New York – The number of U.S. music purchasers declined by
24 million between 2007 and 2009, a drop of 21% during a period when consumers
were purchasing far fewer CDs but beginning to experiment more with digital
music, according to data presented by market research firm NPD Group at Digital
Media Wire’s Digital Music Forum East conference in New York this week. The
market lost 33 million CD buyers between 2007-2009; the number of Americans
purchasing digital song downloads also dropped, from 35.2 million in 2008 to
34.6 million in 2009.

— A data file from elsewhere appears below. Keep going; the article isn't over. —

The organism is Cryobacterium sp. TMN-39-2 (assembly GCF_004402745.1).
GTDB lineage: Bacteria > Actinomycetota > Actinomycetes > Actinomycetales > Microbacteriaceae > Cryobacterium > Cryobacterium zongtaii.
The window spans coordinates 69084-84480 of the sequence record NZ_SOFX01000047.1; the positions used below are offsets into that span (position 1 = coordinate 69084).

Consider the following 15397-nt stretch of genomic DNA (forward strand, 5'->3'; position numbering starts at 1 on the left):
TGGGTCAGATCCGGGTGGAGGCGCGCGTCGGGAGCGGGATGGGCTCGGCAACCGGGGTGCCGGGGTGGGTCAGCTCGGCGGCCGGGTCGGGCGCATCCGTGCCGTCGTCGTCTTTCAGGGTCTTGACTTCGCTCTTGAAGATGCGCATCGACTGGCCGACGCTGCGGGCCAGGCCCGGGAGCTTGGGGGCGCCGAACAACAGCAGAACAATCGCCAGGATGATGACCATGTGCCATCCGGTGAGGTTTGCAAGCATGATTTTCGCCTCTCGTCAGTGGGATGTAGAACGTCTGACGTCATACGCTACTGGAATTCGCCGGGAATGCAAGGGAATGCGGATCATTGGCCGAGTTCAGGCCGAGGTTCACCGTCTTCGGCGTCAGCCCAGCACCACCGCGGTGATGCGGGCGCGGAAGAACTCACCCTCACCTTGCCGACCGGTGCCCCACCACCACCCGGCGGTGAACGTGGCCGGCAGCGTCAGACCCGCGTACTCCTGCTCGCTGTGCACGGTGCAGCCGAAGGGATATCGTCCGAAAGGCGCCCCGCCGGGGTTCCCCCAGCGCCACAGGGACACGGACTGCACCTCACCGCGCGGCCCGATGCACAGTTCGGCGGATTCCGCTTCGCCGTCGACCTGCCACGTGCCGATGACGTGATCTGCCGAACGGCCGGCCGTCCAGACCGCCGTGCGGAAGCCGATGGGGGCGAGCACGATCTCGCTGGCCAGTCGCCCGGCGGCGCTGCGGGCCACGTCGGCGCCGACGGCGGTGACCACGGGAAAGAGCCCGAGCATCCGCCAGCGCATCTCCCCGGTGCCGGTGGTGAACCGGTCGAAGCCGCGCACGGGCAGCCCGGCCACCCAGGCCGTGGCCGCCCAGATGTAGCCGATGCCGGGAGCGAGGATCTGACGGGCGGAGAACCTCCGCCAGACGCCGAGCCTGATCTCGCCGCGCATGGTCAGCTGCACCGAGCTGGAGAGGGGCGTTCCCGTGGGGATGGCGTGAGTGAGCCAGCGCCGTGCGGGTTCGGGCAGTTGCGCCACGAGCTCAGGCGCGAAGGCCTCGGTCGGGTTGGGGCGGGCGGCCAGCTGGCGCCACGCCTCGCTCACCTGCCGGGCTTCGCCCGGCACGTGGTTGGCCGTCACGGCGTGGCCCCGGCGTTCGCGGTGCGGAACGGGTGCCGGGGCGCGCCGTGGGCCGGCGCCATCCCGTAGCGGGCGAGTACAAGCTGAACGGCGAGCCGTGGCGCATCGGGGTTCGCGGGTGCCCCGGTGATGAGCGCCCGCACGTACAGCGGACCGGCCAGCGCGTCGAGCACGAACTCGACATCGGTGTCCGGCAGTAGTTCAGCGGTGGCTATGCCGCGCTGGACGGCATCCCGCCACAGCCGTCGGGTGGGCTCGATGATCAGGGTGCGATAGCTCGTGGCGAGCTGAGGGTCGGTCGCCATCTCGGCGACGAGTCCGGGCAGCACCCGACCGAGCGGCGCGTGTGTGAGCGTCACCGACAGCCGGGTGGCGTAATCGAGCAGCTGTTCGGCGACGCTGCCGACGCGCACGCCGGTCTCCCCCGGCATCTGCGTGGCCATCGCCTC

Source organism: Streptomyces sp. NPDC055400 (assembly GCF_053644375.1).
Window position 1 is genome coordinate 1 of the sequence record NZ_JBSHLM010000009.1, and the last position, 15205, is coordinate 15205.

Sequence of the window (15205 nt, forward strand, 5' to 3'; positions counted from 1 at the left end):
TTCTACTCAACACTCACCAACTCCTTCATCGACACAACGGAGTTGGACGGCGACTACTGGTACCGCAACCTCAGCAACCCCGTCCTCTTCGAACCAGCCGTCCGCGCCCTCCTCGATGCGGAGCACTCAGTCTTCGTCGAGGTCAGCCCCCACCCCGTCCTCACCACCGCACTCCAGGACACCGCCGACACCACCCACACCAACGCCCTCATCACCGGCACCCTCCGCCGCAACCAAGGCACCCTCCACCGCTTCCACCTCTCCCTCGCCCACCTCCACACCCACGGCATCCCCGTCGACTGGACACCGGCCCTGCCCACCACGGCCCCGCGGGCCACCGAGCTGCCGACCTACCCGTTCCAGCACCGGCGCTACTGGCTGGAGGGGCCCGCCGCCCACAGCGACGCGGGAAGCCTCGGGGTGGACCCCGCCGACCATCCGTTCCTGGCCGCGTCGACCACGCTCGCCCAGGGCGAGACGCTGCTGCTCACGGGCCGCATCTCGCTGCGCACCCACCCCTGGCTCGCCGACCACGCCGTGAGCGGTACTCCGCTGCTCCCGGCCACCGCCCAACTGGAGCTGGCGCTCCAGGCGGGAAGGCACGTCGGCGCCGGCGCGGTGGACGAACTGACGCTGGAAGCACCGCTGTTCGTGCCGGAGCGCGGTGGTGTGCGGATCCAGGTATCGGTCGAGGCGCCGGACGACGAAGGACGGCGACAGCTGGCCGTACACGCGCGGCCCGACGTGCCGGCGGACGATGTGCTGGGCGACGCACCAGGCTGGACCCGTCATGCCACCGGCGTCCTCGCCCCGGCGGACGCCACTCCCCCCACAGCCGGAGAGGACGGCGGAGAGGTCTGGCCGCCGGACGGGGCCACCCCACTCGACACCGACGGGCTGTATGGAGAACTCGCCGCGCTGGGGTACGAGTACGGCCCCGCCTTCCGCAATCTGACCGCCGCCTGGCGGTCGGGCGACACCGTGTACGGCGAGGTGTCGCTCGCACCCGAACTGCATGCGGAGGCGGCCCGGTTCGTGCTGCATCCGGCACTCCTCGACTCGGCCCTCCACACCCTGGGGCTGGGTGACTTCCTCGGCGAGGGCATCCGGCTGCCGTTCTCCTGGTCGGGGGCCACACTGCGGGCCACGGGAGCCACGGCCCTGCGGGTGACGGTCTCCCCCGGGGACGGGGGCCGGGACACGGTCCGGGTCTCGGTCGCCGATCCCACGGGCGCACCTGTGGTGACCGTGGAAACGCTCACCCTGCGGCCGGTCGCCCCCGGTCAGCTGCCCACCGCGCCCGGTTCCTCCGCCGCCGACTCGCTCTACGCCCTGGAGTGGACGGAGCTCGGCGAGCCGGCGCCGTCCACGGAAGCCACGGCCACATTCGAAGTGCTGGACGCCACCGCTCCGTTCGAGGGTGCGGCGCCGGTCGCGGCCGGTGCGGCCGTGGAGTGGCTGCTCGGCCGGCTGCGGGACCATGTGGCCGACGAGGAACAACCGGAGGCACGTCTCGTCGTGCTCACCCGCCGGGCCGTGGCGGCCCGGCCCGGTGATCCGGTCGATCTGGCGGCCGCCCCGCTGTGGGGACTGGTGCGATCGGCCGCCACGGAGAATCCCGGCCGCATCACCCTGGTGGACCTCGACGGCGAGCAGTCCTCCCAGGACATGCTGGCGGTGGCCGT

NPD analyst Russ Crupnick attributed the digital falloff to
consumers experimenting with downloads and then losing interest.

Meanwhile, the
amount consumers are spending on digital song downloads rose from an average of
$33 per year to $50 per year.

NPD also found that free Internet radio services
like Pandora lead to a 41% increase in paid downloads, while free, on-demand
services like Spotify actually led to a 13% drop in paid downloads.

some people, more listening just means more listening and tends to lead to less
purchasing," Crupnick remarked.

NPD also found a precipitous drop in the
number of songs being shared on peer-to-peer networks, which was attributed to growing
competition from legal services; fear of spyware; and music shared via other
means, like swapping hard drives.


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